“What’s happened there?” she asked, holding her foot aloft in front of my face.

I inspected the proffered appendage: on the underside of her big toe was an oblong area of glistening red flesh that looked like a chunk of raw steak.

“Did you injure it?”

She shook her head. “It doesn’t hurt at all.”

I shrugged and said she must have grazed it. She wasn’t convinced, pointing out that she would remember if she had done that. She has great faith in plasters, though, and once it was dressed she forgot all about it. I dismissed it, too, assuming it was one of those things.

By the end of the next day, the pulp on the underside of all of her toes looked the same. As the doctor in the family, I felt under some pressure to come up with an explanation. I made up something about burns from the hot paving slabs around the pool. Gracie didn’t say as much, but her look suggested a dawning scepticism over my claims to hold a medical degree.

The next day, Gracie and her new-found holiday playmate, Eve, abruptly terminated a marathon piggy-in-the-middle session in the pool with Eve’s dad. “Our feet are bleeding,” they announced, somewhat incredulously. Sure enough, bright-red blood was flowing, apparently painlessly, from the bottoms of their big toes.

Doctors are used to contending with Google. Often, what patients discover on the internet causes them undue alarm, and our role is to provide context and reassurance. But not infrequently, people come across information that outstrips our knowledge. On my return from our room with fresh supplies of plasters, my wife looked up from her sun lounger with an air of quiet amusement.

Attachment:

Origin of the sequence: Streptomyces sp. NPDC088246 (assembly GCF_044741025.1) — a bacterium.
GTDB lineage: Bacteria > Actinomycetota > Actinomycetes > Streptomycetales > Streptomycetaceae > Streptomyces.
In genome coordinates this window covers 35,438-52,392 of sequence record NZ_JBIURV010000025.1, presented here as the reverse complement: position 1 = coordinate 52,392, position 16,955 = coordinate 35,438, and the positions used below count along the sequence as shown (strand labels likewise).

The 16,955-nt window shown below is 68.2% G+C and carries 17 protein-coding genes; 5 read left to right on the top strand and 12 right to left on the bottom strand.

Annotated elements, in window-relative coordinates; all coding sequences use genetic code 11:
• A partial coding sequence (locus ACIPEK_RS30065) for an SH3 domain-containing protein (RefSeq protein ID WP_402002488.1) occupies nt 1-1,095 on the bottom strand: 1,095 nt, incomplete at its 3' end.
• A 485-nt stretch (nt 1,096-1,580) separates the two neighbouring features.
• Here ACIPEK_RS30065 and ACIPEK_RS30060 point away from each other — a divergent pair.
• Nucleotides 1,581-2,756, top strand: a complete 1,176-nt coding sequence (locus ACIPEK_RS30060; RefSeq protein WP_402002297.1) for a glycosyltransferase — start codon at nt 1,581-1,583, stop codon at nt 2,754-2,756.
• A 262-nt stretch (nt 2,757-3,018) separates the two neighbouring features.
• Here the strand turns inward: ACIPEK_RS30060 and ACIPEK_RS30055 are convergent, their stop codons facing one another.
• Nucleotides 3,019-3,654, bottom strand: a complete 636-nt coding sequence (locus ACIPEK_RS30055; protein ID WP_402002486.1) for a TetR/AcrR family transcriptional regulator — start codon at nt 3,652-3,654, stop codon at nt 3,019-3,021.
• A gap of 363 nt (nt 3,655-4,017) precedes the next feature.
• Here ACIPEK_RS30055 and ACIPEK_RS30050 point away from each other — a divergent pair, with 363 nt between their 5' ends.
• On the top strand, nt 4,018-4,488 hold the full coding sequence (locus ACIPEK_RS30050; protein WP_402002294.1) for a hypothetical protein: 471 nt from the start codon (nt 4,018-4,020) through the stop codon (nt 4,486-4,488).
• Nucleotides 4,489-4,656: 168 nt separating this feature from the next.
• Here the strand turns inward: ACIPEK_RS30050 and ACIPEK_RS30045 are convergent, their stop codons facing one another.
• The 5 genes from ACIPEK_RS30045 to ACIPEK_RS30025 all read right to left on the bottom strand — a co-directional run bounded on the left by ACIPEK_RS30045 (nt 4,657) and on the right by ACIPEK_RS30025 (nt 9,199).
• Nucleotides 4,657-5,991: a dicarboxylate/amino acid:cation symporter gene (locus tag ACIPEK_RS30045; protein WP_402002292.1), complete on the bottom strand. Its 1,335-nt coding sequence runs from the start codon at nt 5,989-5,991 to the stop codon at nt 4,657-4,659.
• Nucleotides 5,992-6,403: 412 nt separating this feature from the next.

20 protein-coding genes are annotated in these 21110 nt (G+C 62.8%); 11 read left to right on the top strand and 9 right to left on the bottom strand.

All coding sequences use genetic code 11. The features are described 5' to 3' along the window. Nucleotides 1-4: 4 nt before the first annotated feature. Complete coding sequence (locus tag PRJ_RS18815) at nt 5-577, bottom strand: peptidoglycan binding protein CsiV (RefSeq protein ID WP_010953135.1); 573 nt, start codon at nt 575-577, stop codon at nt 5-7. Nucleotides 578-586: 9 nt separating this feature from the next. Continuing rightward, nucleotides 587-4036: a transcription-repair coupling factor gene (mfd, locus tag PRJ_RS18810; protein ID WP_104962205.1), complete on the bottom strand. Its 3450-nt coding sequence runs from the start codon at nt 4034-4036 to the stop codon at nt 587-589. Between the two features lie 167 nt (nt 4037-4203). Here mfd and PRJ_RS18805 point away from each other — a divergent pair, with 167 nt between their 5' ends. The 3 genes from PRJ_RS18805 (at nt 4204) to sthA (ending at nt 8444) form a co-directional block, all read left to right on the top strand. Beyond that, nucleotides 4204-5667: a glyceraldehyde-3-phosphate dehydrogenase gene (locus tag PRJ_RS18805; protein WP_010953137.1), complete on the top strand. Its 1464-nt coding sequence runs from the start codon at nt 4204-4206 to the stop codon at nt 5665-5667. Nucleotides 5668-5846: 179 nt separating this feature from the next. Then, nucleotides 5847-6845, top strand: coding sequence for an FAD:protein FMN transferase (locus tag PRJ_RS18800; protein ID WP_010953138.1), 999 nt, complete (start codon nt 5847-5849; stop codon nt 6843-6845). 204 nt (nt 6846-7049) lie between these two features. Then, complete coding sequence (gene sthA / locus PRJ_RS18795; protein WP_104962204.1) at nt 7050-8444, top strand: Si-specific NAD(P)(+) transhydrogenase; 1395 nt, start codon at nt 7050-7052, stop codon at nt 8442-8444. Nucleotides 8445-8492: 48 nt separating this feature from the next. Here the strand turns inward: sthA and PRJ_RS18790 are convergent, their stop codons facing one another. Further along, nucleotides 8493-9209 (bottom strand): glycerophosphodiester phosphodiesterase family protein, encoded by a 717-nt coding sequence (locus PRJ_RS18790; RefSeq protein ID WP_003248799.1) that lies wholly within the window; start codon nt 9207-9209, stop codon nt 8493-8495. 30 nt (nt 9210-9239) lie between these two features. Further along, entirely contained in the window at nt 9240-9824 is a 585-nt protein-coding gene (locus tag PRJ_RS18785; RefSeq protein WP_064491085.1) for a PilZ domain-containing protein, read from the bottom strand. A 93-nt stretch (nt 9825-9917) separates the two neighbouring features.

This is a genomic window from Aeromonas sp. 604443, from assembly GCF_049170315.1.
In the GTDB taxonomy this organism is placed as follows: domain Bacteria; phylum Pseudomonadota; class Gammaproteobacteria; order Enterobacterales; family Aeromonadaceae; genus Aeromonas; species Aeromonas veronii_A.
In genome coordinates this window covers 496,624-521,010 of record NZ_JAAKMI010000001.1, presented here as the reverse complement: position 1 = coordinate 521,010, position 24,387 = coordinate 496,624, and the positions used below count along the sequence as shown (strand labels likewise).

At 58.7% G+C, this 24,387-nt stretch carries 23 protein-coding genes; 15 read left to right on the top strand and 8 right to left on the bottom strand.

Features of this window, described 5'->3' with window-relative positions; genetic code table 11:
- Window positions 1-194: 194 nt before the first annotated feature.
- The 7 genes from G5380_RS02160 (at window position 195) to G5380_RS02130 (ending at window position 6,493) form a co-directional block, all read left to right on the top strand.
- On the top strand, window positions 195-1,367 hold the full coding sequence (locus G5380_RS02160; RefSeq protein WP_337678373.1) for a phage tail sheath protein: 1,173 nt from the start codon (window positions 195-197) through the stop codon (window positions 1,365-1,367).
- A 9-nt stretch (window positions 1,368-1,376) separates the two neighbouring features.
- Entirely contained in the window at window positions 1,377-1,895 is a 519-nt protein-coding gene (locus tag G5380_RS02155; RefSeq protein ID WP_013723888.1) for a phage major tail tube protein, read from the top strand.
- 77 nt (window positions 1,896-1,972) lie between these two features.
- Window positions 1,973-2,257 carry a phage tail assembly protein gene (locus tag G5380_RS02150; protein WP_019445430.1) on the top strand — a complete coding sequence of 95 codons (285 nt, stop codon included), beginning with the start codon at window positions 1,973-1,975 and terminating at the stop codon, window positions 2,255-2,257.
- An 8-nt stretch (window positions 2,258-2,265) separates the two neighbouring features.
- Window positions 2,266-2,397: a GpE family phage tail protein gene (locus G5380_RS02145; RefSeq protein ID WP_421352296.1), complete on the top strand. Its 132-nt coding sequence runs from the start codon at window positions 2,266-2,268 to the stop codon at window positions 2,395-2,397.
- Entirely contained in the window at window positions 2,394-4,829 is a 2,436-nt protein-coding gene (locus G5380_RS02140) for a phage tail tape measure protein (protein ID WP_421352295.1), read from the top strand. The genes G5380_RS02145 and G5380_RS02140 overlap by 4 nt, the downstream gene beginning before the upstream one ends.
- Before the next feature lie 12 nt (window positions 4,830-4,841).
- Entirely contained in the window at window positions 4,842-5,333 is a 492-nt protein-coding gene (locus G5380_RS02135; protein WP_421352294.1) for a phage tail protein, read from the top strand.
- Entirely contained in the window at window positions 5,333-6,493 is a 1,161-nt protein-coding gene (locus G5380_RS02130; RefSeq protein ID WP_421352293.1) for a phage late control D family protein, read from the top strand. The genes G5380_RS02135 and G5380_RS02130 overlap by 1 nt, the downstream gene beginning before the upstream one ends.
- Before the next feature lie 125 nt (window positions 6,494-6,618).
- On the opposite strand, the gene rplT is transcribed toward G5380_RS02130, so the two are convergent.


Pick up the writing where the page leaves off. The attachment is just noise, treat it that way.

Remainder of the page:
“It’s called ‘pool toe’,” she said, handing me her iPhone. The page she had tracked down described the girls’ situation exactly: friction burns, most commonly seen in children, caused by repetitive hopping about on the abrasive floors of swimming pools. Doctors practising in hot countries must see it all the time. I doubt it presents often to British GPs.

I remained puzzled about the lack of pain. The injuries looked bad, but neither Gracie nor Eve was particularly bothered. Here the internet drew a blank, but I suspect it has to do with the “pruning” of our skin that we’re all familiar with after a soak in the bath. This only occurs over the pulps of our fingers and toes. It was once thought to be caused by water diffusing into skin cells, making them swell, but the truth is far more fascinating.

The wrinkling is an active process, triggered by immersion, in which the blood supply to the pulp regions is switched off, causing the skin there to shrink and pucker. This creates the biological equivalent of tyre treads on our fingers and toes and markedly improves our grip – of great evolutionary advantage when grasping slippery fish in a river, or if trying to maintain balance on slick wet rocks.

The flip side of this is much greater friction, leading to abrasion of the skin through repeated micro-trauma. And the lack of blood flow causes nerves to shut down, depriving us of the pain that would otherwise alert us to the ongoing tissue damage. An adaptation that helped our ancestors hunt in rivers proves considerably less use on a modern summer holiday.

I may not have seen much of the local heritage, but the trip to Italy taught me something new all the same. 

This article first appeared in the 17 August 2017 issue of the New Statesman, Trump goes nuclear